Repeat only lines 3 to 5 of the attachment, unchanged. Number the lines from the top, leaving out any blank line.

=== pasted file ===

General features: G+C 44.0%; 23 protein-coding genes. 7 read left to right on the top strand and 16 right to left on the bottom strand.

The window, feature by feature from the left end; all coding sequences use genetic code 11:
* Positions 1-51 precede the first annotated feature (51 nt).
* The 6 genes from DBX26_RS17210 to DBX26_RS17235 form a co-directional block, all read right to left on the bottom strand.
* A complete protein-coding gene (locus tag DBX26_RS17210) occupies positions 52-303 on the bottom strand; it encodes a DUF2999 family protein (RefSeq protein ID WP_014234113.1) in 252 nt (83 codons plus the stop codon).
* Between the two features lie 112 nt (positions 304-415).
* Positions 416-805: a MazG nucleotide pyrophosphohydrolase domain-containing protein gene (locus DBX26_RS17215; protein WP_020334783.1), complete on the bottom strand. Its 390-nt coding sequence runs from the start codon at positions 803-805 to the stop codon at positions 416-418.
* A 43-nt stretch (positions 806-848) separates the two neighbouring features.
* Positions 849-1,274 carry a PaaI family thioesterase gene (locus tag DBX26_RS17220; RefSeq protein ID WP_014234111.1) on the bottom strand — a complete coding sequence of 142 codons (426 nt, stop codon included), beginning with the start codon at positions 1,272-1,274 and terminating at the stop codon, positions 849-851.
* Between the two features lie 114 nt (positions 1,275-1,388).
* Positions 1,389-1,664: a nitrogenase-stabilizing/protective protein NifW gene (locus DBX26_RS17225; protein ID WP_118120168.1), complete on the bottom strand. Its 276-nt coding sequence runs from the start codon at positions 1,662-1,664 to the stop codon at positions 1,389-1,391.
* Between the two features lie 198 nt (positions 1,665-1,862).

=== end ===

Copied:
* Positions 1-51 precede the first annotated feature (51 nt).
* The 6 genes from DBX26_RS17210 to DBX26_RS17235 form a co-directional block, all read right to left on the bottom strand.
* A complete protein-coding gene (locus tag DBX26_RS17210) occupies positions 52-303 on the bottom strand; it encodes a DUF2999 family protein (RefSeq protein ID WP_014234113.1) in 252 nt (83 codons plus the stop codon).